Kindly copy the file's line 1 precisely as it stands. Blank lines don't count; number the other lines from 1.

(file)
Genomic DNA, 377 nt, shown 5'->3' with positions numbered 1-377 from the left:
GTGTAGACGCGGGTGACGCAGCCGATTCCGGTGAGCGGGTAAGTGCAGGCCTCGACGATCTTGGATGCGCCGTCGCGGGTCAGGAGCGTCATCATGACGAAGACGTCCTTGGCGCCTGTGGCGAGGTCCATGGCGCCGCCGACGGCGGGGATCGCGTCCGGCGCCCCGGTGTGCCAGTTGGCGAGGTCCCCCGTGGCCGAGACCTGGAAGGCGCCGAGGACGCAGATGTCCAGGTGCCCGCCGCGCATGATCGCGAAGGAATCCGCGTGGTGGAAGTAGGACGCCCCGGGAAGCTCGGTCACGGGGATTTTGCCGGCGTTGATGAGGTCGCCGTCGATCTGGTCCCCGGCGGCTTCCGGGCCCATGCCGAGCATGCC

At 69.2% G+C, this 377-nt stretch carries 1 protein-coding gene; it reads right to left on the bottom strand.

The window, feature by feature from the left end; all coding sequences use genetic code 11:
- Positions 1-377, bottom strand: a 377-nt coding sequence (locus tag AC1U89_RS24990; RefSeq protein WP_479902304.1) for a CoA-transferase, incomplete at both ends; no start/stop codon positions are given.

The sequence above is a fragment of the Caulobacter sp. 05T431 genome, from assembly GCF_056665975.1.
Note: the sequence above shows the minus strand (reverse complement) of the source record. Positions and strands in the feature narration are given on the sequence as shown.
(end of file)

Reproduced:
Genomic DNA, 377 nt, shown 5'->3' with positions numbered 1-377 from the left: